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Variations in practice, difficulty in keeping up with the medical literature and the slow introduction of new ideas into clinical practice are some of the factors that have led to the development of guidelines over the last decade. A veritable industry of guideline production has appeared, with many hours spent in creating them and trying to put them into practice. Many of them, however, have ended up in drawers or on shelves and have had little impact on the practice of clinical medicine.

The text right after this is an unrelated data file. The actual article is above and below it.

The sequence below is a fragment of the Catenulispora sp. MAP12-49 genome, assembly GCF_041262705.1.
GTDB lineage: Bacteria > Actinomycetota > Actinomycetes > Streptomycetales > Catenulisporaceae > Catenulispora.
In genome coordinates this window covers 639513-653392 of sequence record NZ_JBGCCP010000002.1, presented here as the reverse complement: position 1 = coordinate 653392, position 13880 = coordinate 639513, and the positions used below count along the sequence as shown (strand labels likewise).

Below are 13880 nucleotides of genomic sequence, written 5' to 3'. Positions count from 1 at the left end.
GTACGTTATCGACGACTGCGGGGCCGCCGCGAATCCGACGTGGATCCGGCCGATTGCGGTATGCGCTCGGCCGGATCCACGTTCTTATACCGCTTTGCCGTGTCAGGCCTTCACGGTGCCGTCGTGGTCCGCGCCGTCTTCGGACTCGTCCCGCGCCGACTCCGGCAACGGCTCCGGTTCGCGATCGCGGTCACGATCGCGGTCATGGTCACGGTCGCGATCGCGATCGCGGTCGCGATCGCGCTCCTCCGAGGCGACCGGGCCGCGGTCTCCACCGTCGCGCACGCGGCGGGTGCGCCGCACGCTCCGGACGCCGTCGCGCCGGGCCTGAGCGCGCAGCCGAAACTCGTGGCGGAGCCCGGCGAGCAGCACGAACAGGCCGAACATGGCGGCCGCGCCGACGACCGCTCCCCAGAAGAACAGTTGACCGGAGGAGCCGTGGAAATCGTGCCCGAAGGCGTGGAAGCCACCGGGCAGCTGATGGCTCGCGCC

This valuable book tells us how we could do better. Several of the authors remind us that the production of guidelines is complex, time-consuming and expensive. It is therefore unlikely that local groups have the ability to create high quality guidelines and they should use their time more effectively by making minor changes to national guidelines so that they are appropriate for local use. Two chapters in this book are particularly useful as they provide details culled from practical examples in the field. Other chapters include descriptions of how to implement guidelines and urge a managed strategy which should include mechanisms for monitoring how effective the guidelines are in practice. This is a timely and instructive book as NICE is starting to produce national guidelines which we must hope will abide by the advice given here. The book should be read by all those who are going to be involved in the production of national guidelines and who will be responsible for moulding and implementing them locally.
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